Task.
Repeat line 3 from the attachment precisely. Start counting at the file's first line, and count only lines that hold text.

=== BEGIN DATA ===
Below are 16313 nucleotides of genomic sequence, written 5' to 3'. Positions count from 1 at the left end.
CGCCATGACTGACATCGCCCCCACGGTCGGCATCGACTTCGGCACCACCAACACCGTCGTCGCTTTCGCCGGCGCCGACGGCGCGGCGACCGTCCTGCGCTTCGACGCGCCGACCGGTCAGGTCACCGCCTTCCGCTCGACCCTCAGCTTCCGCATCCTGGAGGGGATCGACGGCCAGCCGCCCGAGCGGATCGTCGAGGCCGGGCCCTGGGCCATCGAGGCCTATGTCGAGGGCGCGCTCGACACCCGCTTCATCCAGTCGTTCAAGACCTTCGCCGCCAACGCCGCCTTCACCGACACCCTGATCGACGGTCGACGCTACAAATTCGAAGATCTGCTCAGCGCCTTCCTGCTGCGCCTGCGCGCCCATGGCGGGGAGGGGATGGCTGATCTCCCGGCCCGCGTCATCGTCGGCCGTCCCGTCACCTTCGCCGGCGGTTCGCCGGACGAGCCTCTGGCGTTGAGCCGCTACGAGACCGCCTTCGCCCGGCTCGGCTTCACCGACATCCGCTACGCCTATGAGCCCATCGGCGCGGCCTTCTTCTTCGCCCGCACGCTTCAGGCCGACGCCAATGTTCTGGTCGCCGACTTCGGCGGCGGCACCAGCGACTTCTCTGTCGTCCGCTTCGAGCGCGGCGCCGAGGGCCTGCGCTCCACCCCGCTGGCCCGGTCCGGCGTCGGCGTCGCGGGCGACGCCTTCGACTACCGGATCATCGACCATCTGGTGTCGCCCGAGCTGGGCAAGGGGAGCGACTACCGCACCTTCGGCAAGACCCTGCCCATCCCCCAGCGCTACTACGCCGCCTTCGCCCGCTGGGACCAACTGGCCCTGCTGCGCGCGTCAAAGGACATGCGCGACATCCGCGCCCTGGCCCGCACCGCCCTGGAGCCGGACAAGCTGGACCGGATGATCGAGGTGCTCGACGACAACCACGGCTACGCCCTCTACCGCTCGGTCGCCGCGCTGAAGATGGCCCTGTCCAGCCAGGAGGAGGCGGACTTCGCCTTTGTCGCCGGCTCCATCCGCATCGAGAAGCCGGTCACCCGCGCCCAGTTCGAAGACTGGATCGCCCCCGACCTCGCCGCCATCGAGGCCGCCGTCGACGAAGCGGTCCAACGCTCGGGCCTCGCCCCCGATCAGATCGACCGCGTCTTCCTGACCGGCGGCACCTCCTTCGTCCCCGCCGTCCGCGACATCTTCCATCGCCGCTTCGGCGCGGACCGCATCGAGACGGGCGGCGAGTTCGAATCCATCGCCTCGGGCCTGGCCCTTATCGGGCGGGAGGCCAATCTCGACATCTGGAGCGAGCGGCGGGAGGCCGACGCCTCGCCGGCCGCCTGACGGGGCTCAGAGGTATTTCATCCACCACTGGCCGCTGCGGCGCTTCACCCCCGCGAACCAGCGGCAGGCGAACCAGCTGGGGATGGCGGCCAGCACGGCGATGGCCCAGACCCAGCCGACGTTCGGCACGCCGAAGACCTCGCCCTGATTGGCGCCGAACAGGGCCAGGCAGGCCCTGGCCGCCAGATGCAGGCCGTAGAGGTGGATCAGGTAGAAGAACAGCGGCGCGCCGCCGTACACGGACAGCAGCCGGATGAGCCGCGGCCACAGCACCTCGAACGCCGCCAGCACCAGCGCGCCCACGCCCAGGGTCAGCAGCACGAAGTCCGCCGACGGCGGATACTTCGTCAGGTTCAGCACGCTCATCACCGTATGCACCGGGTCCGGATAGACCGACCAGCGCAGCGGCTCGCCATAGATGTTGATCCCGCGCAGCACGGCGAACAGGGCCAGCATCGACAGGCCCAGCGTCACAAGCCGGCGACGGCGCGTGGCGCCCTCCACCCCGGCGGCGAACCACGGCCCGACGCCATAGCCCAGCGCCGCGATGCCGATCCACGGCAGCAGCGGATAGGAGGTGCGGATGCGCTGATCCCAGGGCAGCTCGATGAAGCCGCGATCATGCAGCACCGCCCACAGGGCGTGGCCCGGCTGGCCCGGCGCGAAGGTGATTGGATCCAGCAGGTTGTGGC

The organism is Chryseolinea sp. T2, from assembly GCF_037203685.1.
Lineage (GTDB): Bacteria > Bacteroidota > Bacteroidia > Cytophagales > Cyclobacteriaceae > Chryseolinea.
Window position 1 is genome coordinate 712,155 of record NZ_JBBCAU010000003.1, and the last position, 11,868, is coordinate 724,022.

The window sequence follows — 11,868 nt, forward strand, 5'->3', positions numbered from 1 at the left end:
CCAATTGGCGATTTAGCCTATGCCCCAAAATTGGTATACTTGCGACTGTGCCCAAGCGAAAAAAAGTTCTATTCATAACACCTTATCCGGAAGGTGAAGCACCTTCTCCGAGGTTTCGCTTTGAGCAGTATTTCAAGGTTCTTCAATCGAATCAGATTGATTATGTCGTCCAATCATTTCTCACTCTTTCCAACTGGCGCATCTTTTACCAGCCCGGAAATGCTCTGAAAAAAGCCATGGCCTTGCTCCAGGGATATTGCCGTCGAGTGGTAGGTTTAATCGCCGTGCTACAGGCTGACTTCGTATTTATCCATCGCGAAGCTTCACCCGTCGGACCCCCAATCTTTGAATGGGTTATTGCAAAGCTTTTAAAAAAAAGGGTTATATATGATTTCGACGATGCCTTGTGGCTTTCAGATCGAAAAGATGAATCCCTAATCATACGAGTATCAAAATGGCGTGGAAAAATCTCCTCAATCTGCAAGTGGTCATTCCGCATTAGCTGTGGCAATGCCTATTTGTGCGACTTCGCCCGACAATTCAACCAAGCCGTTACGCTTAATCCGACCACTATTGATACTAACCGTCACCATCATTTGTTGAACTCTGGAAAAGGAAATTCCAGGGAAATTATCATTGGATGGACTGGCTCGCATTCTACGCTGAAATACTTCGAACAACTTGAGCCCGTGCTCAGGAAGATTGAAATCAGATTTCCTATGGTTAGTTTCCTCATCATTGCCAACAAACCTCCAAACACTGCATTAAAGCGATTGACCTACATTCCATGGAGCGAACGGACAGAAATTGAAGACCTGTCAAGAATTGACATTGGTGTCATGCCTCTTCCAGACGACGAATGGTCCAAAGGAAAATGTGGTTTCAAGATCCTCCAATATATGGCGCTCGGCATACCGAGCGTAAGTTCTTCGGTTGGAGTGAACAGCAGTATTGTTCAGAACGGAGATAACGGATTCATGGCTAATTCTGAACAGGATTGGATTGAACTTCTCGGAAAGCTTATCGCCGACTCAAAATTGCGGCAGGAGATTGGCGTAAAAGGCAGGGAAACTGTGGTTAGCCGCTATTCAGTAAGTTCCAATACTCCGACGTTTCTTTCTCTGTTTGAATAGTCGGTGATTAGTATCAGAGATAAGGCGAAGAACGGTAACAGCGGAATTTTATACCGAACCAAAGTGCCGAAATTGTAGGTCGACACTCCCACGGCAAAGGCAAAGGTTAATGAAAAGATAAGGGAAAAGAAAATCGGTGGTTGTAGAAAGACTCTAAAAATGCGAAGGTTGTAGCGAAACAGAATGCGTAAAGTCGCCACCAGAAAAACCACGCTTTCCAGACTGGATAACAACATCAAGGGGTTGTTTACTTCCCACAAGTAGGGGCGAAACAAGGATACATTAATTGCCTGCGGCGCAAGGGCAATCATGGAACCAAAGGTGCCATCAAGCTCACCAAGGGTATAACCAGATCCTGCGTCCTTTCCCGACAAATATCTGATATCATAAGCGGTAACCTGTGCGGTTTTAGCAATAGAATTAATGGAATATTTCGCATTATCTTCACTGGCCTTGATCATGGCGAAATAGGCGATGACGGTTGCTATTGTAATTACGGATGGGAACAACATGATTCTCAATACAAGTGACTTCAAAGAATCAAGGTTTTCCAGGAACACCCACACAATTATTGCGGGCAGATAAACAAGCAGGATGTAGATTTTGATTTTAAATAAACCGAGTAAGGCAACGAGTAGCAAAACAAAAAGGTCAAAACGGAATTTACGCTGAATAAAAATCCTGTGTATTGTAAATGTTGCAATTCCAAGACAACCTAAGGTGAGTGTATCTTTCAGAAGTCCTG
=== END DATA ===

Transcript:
The organism is Chryseolinea sp. T2, from assembly GCF_037203685.1.